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Composer of the Month: Johann Crüger

Johann Crüger (1598–1662) was a seventeenth-century German Lutheran composer whose influence dwells richly in Lutheran Church music even today. He studied music across Europe as a teenager and eventually settled back in Germany, where he studied theology in Wittenberg and became cantor at St. Nicholas Church (Nikolaikirche) in Berlin. He served there for forty years until his death.

During his life as a church musician, Crüger produced dozens of Lutheran chorale tunes. Among his most famous work in today’s Church is his collaboration with German-Luther hymnwriter Paul Gerhardt in the final twenty years of Crüger’s life.

Lutheran Service Book Contributions

In Lutheran Service Book, hymns that Gerhardt wrote and Crüger composed include “O Lord, How Shall I Meet You” (WIE SOLL ICH DICH EMPFANGEN), “All My Heart Again Rejoices” (FRÖHLICH SOLL MEIN HERZE SPRINGEN), and “Awake, My Heart, with Gladness” (AUF, AUF, MEIN HERZ).

Crüger also worked with seventeenth-century German-Lutheran hymnwriter Johann Franck. Lutheran Service Book includes three hymns that Franck wrote and Crüger composed: “Lord, to You I Make Confession” (HERR, ICH HABE MISSGEHANDELT), “Soul, Adorn Yourself with Gladness” (SCHMÜCKE DICH), and “Jesus, Priceless Treasure” (JESU, MEINE FREUDE).

“All My Heart Again Rejoices”: How Crüger’s Tune Complements Gerhardt’s Text

A beloved Christmas hymn sung in many Lutheran congregations today is Gerhardt’s “All My Heart Again Rejoices,” (LSB 360) which is sung to one of Crüger’s tunes. The tune begins and ends on an E-flat, but the trajectory of the tune rises and builds until it reaches an octave above where it started—a high E-flat—in the final system of the hymn (“Till the air” in stanza 1, “And the Son” in stanza 2, etc.)

It is remarkable how each of Gerhardt’s six stanzas of this hymn all seem to build to this climactic moment in the tune. Stanza 1 begins: “All my heart again rejoices, As I hear Far and near Sweetest angel voices.”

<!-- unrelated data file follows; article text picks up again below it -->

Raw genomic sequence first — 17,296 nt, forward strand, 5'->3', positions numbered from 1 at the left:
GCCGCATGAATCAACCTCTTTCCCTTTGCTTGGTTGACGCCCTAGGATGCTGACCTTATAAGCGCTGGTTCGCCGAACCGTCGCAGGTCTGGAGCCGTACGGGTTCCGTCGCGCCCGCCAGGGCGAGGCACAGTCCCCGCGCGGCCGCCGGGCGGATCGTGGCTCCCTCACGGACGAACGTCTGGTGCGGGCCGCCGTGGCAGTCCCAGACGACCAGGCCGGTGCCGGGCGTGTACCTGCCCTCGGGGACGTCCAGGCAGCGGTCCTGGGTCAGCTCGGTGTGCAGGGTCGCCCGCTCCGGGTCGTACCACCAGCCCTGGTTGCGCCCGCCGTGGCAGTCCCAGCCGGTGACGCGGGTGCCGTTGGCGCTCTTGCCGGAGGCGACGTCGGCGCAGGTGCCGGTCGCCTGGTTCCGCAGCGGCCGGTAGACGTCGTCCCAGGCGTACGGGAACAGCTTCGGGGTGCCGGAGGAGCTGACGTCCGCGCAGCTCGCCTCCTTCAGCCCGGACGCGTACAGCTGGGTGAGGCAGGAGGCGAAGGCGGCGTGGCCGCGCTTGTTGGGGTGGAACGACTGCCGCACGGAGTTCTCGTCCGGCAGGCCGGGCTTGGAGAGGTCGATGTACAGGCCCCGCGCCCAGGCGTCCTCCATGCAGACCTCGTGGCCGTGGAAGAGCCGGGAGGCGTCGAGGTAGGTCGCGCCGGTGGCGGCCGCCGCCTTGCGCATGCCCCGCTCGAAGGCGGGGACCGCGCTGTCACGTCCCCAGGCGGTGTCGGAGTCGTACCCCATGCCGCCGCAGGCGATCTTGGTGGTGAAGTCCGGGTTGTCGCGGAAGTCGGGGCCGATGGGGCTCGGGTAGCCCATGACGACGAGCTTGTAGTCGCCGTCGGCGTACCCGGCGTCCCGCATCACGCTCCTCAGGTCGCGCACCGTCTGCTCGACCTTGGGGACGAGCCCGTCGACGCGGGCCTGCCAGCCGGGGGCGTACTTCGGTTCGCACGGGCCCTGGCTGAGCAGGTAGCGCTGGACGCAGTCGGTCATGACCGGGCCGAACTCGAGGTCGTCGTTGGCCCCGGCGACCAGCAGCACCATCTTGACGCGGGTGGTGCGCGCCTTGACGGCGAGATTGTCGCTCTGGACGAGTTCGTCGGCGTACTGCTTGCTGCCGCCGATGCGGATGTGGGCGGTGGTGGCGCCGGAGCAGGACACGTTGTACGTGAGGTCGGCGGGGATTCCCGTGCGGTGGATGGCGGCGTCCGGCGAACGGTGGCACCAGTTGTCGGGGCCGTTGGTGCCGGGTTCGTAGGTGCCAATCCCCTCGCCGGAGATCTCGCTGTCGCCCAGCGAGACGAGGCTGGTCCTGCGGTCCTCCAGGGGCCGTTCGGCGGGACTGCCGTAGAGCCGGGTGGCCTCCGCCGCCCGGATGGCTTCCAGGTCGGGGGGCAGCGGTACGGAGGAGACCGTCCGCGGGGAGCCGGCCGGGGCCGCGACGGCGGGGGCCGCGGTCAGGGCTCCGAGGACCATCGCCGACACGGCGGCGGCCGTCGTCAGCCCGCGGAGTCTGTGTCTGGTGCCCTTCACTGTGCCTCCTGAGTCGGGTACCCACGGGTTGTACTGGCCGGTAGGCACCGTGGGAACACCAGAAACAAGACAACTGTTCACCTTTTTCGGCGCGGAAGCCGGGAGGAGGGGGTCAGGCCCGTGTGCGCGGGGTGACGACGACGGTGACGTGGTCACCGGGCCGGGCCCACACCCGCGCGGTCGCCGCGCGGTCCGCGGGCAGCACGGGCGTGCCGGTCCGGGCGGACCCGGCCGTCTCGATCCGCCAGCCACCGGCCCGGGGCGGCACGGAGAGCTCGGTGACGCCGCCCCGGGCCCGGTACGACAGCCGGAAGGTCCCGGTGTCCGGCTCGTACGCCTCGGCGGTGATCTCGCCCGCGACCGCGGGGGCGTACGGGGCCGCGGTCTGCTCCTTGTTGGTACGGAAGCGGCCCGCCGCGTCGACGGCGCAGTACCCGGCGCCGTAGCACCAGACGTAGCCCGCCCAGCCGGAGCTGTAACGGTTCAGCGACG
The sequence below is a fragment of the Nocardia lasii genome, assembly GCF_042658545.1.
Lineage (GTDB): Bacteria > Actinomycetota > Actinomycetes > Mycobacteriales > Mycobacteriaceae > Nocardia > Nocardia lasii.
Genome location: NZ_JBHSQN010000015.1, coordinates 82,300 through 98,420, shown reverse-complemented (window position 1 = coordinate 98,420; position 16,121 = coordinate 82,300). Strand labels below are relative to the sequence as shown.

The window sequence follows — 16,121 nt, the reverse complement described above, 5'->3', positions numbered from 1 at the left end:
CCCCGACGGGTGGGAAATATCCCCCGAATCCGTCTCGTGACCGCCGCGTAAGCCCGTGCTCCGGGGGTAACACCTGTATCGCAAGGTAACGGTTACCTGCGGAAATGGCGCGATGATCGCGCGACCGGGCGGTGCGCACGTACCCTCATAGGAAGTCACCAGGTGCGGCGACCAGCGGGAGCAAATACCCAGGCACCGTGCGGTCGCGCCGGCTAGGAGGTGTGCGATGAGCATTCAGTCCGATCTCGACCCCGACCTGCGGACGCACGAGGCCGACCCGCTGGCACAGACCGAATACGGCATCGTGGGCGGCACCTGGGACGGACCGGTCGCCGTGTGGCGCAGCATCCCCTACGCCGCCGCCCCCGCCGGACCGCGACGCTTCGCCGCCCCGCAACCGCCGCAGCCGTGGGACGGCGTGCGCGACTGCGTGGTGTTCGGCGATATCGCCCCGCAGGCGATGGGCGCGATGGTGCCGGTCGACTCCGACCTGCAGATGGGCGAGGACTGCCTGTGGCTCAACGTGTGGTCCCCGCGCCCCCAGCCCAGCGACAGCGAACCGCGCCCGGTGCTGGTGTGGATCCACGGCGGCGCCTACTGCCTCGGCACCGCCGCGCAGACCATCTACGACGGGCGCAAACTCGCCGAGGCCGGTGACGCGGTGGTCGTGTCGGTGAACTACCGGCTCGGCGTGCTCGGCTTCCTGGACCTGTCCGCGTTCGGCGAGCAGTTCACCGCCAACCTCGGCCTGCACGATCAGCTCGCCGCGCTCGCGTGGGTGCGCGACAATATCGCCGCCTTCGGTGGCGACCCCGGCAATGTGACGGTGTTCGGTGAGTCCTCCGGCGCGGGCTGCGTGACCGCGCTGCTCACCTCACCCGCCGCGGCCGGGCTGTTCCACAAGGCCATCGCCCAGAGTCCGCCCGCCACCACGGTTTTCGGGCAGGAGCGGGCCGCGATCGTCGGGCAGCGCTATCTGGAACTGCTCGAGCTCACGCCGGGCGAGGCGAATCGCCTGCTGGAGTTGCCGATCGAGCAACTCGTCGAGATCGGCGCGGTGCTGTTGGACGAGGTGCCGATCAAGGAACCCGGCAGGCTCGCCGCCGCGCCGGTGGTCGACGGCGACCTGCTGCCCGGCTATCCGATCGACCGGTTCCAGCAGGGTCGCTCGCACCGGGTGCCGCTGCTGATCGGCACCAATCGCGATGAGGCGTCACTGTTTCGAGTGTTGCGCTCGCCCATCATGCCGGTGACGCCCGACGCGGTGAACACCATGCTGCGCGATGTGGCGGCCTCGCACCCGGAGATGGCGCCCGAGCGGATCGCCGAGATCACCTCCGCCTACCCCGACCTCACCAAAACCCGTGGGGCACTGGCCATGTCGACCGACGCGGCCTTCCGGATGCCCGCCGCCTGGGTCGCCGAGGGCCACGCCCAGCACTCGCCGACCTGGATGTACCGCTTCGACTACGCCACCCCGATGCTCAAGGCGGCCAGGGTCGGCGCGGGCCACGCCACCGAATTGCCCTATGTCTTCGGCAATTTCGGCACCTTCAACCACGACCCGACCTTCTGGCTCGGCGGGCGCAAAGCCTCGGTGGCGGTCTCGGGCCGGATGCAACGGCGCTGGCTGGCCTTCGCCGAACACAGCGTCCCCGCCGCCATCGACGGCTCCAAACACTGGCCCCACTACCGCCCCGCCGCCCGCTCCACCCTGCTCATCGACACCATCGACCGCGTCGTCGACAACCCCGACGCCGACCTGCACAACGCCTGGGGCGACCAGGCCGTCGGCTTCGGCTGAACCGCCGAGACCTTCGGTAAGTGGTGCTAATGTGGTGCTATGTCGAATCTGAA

The stanza continues to describe the choirs of angels singing the Christmas message “Christ is born!” and the stanza gains the momentum of heavenly voices singing over the Bethlehem countryside as they announce the good news of Jesus’ birth.

As the angel voices swell together, the tune reaches the high point with the words “Till the air Ev’rywhere Now with joy is ringing.” As you sing this traditional Lutheran Christmas carol with your congregation, your voices will literally rise together at this point.

Stanza 5 begins with a different tone than the joyous chorus of angels singing at the beginning of the hymn. Here is the picture of Jesus in the manger, proclaiming the purpose of His incarnation: “Softly from His lowly manger Jesus calls One and all, ‘You are safe from danger. Children, from the sins that grieve you.’”

Again, the tune rises as the newborn Jesus speaks Christmas peace and comfort to God’s children, until it once again reaches the high point with the words “You are freed; All you need I will surely give you.” When you sing this stanza with your congregation during Christmastide, your voices will join together to confess Christ’s incarnation and arrive with the news that the birth of Christ frees you from all harm and danger, and that He, though lying lowly in a manger, will give to you all you need to support your body and life; namely, Himself.

The final stanza of the hymn reflects the tune perhaps most beautifully of all six stanzas. It begins by calling all Christians to “Come, then, banish all your sadness! One and all, Great and small, Come with songs of gladness.” A final time, your voice, along with your congregation, the Church universal, and the angels of heaven, will rise an entire octave as you sing, “We shall live with Him forever There on high In that joy Which will vanish never.”

That we still use today the hymns that Gerhardt and Crüger collaborated on is a treasure for the Church. “All My Heart Again Rejoices” is just one example of how a hymn tune cannot only capture but also enhance and beautify a hymn text and give it even more transcendent meaning.


Bring this song to your congregation this Christmas by ordering the sheet music below. 

Order Kevin Hildebrand's Setting

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Written by

Nathan Grime

Nathan Grime is from Fort Wayne, Indiana. He is a 2020 graduate of Hillsdale College, where he studied rhetoric, public address, and journalism. Currently, Nathan is the organist and Kantor intern at St. Paul’s Lutheran Church in Hillsdale, Michigan.

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